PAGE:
Hong Kong 'umbrella movement' protesters jailed as China's civil liberties crackdown continues

James Morris

Hong Kong democracy protesters have been jailed for up to 16 months as China’s civil liberties crackdown on the territory continues.

Nine leaders of the huge 2014 protests were today found guilty of public nuisance offences, with the semi-autonomous Hong Kong authorities under pressure from Beijing.

The nine were among the organisers of the "Occupy Central" campaign, a peaceful sit-in that became known as the "Umbrella Movement". Protesters had demanded the right to freely nominate candidates for Hong Kong's leader.

However, they failed to win any concessions. Carrie Lam was selected in 2017 as a Beijing-approved candidate and ultimately became chief executive.

Supporters gather around a prison van carrying Occupy Central leaders Chan Kin-man, Benny Tai, Raphael Wong and Shiu Ka-chun outside a court in Hong Kong (Kin Cheung/AP)

The defendants, ranging in age from their 30s to 70s, all denied the public nuisance charges, saying the prosecutions were politically motivated.

Three were jailed for 16 months, with one having the sentence suspended for two years. Two were jailed for eight months and two were given eight-month suspended sentences.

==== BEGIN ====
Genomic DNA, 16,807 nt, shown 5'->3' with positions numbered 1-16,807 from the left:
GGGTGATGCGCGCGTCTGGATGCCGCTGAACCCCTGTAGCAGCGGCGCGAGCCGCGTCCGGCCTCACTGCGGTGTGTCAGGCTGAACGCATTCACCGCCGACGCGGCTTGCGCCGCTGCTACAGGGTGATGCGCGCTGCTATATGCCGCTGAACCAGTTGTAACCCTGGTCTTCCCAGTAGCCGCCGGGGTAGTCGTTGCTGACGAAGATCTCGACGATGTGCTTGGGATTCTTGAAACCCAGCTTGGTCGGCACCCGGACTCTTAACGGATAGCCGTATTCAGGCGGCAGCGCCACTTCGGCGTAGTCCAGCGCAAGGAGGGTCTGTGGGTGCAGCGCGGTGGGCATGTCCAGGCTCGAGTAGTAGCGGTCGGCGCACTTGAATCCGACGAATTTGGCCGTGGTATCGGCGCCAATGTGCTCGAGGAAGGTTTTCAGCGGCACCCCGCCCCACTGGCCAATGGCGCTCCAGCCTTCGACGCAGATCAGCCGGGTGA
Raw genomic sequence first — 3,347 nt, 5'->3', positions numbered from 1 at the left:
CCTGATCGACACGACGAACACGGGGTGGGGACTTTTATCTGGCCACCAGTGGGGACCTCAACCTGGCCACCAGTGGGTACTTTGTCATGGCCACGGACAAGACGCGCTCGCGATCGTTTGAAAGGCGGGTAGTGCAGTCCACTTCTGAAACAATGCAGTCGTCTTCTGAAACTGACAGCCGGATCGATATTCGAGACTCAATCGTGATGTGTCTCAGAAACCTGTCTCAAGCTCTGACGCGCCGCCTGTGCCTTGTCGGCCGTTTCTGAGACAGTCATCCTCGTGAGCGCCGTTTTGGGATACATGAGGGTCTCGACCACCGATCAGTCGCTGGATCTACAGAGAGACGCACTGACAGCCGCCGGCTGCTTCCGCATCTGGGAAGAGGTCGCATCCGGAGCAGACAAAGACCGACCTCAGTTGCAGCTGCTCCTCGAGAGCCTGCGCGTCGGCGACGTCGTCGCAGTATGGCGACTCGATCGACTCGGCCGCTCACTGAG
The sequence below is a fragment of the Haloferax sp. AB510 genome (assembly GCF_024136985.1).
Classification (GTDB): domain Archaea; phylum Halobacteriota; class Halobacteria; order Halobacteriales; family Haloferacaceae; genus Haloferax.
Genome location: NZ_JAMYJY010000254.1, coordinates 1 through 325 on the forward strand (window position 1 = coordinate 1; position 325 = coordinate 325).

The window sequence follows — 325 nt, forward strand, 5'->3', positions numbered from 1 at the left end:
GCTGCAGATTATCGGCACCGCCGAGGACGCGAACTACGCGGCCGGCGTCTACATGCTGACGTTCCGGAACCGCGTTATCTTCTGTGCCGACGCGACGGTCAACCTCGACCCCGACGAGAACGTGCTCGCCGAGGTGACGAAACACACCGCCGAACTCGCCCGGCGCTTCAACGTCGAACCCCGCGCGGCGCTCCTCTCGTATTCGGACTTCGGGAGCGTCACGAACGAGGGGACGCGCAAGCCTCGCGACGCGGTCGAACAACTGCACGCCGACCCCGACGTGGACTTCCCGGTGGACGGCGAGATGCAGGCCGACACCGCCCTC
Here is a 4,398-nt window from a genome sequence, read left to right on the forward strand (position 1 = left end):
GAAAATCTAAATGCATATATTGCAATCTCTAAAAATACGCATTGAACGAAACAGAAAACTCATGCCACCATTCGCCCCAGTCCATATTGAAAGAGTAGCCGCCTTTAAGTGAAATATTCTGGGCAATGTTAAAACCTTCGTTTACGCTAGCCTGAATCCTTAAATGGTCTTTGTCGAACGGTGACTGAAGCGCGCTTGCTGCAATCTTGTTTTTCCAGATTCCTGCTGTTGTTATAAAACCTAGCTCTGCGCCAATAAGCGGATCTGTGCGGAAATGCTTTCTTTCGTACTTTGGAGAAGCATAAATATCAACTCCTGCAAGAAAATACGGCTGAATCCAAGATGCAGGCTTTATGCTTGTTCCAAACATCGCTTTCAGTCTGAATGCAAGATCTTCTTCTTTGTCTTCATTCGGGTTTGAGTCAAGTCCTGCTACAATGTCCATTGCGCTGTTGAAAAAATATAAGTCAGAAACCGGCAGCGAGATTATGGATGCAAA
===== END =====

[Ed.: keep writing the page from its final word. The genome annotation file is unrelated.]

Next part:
Democracy activists are hit with a water cannon during the 2014 protests (Alex Ogle/AFP/Getty Images)

Another was ordered to do 200 hours of community service, while a ninth defendant had her sentencing postponed because she needs to have surgery.

Raphael Wong, who was jailed for eight months, told judge Johnny Chan: “Thank you for the sentencing. Our determination on fighting for genuine universal suffrage will not change.”

Thousands of people rallied in the 2014 protests (Lam Yik Fei/Getty Images)

Maya Wang, a Hong Kong-based researcher at Human Rights Watch, said the sentences were a “chilling warning” for pro-democracy activists.

She added: "The Beijing and Hong Kong authorities appear intent on eliminating the only pocket of freedoms on Chinese soil."

Pro-democracy activists Chung Yiu-wa, Lee Wing-tat, Chu Yiu-ming, Tanya Chan and Cheung Sau-yin leave the court on Wednesday (Tyrone Siu/Reuters)

Joshua Wong, who as a teenager rose to worldwide prominence for his part in the 2014 protests – for which he was convicted in 2017 – tweeted: “Hongkongers are in the endgame now.”

The UK handed Hong Kong over to Chinese rule in 1997, under an agreement in which China promised the territory could retain its own laws, economic system and civil rights for 50 years.